A proposed class action alleges Square, Inc. and Sutton Bank’s error resolution procedures violate the federal Electronic Funds Transfer Act (EFTA).
The plaintiff alleges the fintech company and Ohio-chartered bank have wrongfully refused to refund $3,000 that was fraudulently drained from her account after she fell victim to an apparent scam involving Square’s Cash App, used to send and receive money online.
According to the lawsuit, many Cash App users pay for purchases by way of a prepaid debit card, known as the Cash Card, offered by Square and partner Sutton Bank. Per the case, Square controls the “central and basic aspects” of the Cash Card, including all consumer-facing functions and the process of handling disputes and fraudulent transactions. For its part, Sutton directs customers to contact Square in the event their card is stolen or lost, or if an unauthorized party has transferred funds without permission, the suit says.
“Indeed, Sutton Bank refers Cash Card users to Square for all customer service, account, IT, fraud, and technical issues,” the complaint reads. “And according to Sutton Bank’s website, Cash App transaction history and bank statements are available through the Cash App and not Sutton Bank.”
Crystalizing the dispute process between the defendants, the lawsuit says Square does not, at any point, direct customers to Sutton Bank or to any alternative dispute process.
With regard to the plaintiff, the complaint says the woman used her Cash App account to buy a dress from a known women’s clothing boutique, Shane Justin Collections, on Instagram. The case alleges, however, that the account from which the plaintiff made the purchase turned out to be a fraudulent Instagram page constructed to deceive consumers into believing they were buying items from the real Shane Justin Collections.
The plaintiff, who paid $120 for what she believed to be a legitimate product, was told by the fraudulent Instagram store that they were experiencing “technical difficulties” with the Cash App and asked the woman if they could “request” the funds from her account, the lawsuit says.
Once the woman agreed, the fraudulent store promptly withdrew $3,000 from the plaintiff’s Cash App/Cash Card account, according to the suit.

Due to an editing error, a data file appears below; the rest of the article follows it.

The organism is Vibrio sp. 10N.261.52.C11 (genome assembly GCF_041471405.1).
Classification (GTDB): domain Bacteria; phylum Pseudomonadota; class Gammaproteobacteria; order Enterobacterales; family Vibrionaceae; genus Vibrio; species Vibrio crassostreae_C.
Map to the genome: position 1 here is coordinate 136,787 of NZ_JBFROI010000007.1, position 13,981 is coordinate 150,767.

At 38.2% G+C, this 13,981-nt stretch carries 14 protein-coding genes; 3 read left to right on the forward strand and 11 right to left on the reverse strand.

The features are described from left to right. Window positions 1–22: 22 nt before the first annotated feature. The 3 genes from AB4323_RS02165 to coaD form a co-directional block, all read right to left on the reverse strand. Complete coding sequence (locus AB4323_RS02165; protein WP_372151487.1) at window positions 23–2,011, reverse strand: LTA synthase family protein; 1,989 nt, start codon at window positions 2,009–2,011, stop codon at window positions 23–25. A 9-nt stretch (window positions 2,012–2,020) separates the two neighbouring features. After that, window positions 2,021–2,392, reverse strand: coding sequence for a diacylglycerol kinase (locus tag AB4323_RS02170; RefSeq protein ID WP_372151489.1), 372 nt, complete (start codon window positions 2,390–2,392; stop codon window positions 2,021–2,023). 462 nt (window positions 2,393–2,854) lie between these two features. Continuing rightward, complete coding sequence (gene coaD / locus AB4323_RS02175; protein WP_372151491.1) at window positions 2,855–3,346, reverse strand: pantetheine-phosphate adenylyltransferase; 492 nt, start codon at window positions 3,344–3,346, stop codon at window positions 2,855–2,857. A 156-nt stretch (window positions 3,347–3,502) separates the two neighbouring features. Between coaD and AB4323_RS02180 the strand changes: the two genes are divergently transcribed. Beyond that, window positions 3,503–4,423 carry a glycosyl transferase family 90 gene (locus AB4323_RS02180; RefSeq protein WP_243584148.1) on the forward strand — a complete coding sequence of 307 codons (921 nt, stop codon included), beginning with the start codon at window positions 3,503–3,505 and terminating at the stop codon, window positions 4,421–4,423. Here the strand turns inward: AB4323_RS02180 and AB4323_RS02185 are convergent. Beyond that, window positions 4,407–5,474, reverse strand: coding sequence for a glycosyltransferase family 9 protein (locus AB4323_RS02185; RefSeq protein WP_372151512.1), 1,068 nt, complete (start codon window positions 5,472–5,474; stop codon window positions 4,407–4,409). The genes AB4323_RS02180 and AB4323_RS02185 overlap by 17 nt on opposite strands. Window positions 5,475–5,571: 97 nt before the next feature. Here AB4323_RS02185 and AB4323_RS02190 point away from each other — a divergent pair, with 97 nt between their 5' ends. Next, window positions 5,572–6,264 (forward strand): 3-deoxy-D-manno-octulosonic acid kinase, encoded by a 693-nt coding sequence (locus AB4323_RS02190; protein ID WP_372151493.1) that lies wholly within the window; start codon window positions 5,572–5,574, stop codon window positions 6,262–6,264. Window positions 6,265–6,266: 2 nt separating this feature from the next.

After the plaintiff initiated a dispute with the defendants on the same day the fraudulent charge was made, the entities responded via email that to open a Cash Card dispute, the plaintiff was required to provide a laundry list of information, which she immediately gave to Square and Sutton Bank, the lawsuit says.
According to the suit, the defendants gave the plaintiff a form response in which they thanked her for providing the information yet “demanded still more information,” with particular regard to “the security settings on her phone, whether anyone else had access to her device, etc.” Square said they could not review the plaintiff’s claim unless she provided this additional information, the case claims.
Square responded to the plaintiff on July 9, 2020, denying the plaintiff’s dispute claim without offering a reason or disclosing the woman’s right to copies of the documents used during the investigation, the lawsuit alleges. Though the plaintiff sent along the additional information requested by the defendants, the companies responded again on July 10, relaying that, “we do not have enough evidence to determine the activity was unauthorized and have denied your claim.”
“The Burden-Is-On-The-Consumer Form Denial does not provide a legitimate reason for denying the dispute and does not provide notice of Plaintiff’s right to investigatory materials,” the suit contends.
In all, the case charges the defendants’ “pattern and practice” with regard to handling fraud disputes, which includes “common policies and automated, boilerplate communications,” is unlawful and impacts thousands of Cash App and Cash Card users.
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